Stierlitz opened a door. The lights went on. Stierlitz closed the door. The lights went out. Stierlitz opened the door again. The light went back on. Stierlitz closed the door. The light went out again.
“I’m a refrigerator,” concluded Stierlitz.
— traditional Russian joke
Colonel Stierlitz eyes the microphone.
This will be the last time I do this, he thinks.
“Is the Soviet propaganda machine on?” he asks the microphone.
“Yes, I’m on,” the microphone says.
“This is Colonel Stierlitz here,” says Colonel Stierlitz.
“Go on,” says the microphone.
“Please be quiet microphone,” says Colonel Stierlitz.
“All right,” says the microphone.
“I have something to say. I’ve been asleep for a long time,” says Colonel Stierlitz.
“We know, Stierlitz,” says the microphone.
“Please be quiet,” says Stierlitz. “I know I should have woken up sooner. But anyway, now I’m awake. And I have something to say. I believe I understand what’s happened. In my dream, I was a horse. And I was riding on the steppes. In my dream as a horse, I encountered Genghis Khan, and I greeted him, neighing dramatically. Genghis smiled at me, and I ran, over the fields, into the marsh, where I nearly drowned. But I escaped, with the help of a small gnome.”
“A gnome, Stierlitz?” says the microphone.
“Yes, a gnome. He helped me to escape.”
“Stierltiz,” says the microphone, “Why are you telling this story?”
“In my dream,’ says Stierlitz, “Genghis loved me. He rode me over the long fields, holding tight to my mane. I loved him. When I awoke, I found myself here in this cell, and I wept.”
“We saw you weeping,” says the microphone.
“That is another matter,” says Stierlitz. “Tell me. Have you been a microphone for long?”
“Not very long,” says the microphone.
“You’re good at what you do,” says Stierlitz.
“Thank you,” says the microphone.
“Tell me,” says Stierlitz. “Do you have any vodka?”
“No,” says the microphone.
“None at all?”
“Well, I was saving it.”
“I understand,” says Stierlitz. “How about we share it?”
“All right,” says the microphone. “It’s a secret compartment under your bed.”
Stierltiz opened the secret compartment and took out the bottle of vodka. He poured some of it over the microphone.
“Mmm,” says the microphone.
Stierlitz put the vodka next to the microphone.
“I knew your mother,” says Stierlitz. He poured more vodka over the microphone.
The microphone made a small sound.
“She was a good woman. Tell me, microphone, where is the key to my door?”
“Inside me,” says the microphone.
Stierlitz opens the microphone and takes out the small key.
“You’re a good microphone,” says Stierlitz.
“I’m bad. Terrible,” says the microphone.
Stierlitz opened the door and let himself out.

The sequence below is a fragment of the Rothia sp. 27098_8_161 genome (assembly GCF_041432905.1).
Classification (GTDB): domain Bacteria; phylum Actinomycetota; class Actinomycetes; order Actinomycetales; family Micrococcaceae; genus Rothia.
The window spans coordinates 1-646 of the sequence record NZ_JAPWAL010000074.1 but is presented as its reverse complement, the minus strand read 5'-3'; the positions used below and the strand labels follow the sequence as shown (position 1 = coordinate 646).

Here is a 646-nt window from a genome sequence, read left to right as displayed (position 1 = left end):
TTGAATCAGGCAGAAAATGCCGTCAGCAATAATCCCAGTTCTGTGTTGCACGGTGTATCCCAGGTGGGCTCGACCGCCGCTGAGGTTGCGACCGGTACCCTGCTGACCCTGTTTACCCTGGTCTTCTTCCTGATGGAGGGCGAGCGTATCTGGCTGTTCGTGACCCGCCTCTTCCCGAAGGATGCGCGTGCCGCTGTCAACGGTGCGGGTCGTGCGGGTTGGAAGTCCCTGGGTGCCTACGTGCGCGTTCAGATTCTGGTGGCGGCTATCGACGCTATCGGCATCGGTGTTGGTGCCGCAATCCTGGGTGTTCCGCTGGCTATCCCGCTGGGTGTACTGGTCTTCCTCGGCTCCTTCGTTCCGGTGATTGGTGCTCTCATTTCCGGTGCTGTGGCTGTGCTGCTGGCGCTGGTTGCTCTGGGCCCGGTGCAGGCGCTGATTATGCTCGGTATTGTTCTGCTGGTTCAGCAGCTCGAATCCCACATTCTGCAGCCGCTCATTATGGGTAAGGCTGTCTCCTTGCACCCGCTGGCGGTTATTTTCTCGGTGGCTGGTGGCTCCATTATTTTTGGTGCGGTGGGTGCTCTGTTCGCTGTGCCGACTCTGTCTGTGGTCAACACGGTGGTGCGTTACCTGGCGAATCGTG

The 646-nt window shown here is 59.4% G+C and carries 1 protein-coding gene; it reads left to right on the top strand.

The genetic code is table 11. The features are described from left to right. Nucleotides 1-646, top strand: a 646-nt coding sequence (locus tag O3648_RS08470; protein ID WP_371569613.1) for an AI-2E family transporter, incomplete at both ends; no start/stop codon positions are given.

Stierlitz inhaled the air of the fields. It was Moscow, and he was in Red Square, but it was the fields.
He went to his favorite bar and ordered vodka.
“Stierlitz. Fighting for the country?” asked the barman.
“Yes,” sais Stierlitz. “I am.”
“How is your family?” asked the barman.
“They are asleep,” said Stierlitz.
“Vodka,” said the barman, and he poured.
“More please,” said Stierlitz.
“Last night there was rain,” said the barman.
“I heard a horse.”
“What kind of horse?” asked Stierlitz.
“A hussar’s horse,” said the barman.
“He was big, was he?” asked Stierlitz.
“Yes, obviously,” said the barman.
“How big was he?” asked Stierlitz.
The barman looked at Colonel Stierlitz.
Stierlitz looked away. He looked out the door, at the Russian dusk.
“Colonel, are you all right?” asked the barman.
“I’ve been dreaming,” said the colonel.
“More vodka?” asked the barman.
“No thank you,” said Stierlitz. He thanked the bartender and walked outside.
In the light, he felt at peace. He walked home, and went to sleep, next to his wife.
– – – – –
Stierlitz slept for a very long time. All day, and all night. When he awoke, it was dark outside, and he went outside, to smoke a cigarette. The lights from the Kremlin were low, and red.
He lit the cigarette and inhaled, watching the dawn approach his house.
In his dream, he had been a horse again, but with no rider. He had been alone, in the steppes. He had felt very quiet.
Slowly the sun rose, and Stierlitz poured himself some vodka, which he drank quickly, then putting on his boots and his coat.
In the street, the ice-salesman saluted him, and he clapped the man on the shoulder, heading down to the cafe.
– – – – –
He ate his favorite lunch, veal, and eel. With a light German beer.
The men came over and he told jokes with them. Outside, a young woman was sitting, texting into her cellphone.
Stierlitz went outside to speak with her.
“Good morning, lovely,” he said.
“Hmm,” she said, texting into her phone.
“What is your name?” asked Colonel Stierlitz.
She did not answer, but continued to text into her phone.
“Am I disturbing you?” asked the Colonel.
“One moment,” the young woman said.
The Colonel watched the young woman type into her phone. She had delicate fingers which she poised over its shining screen.
“What is it you want?” asked the young woman.
“Only to know your name,” said Stierlitz.
“Ekaterina,” she said.
“A beautiful name,” said the colonel. “I had a grandmother named Ekaterina.”
“No one cares who she was now,” said the young woman.
“What do you mean? What are you trying to say?” asked Stierlitz.
The young woman put away her phone and stood up.
“You are with the intelligence services?” she asked.
“I am,” said Stierlitz.
“You claim to serve the Motherland?” she said.
“I do,” said Stierlitz.
“Always politics with you!” the woman said. She sounded emotional.
“Not only that,” said Stierlitz. “It is love.”
“No!” said the young woman, and she ran from the cafe.
Colonel Stierlitz raised his hand to his nose, and watched the young woman run from him. He walked from the cafe then, putting his hands in his pockets.
Above them, the sun had peeked from behind the clouds.
“What are your hands doing in your pockets?” said a policeman.
“Fuck off,” said Stierlitz.
Robin Wyatt Dunn writes and teaches in Los Angeles. You can find him at his website.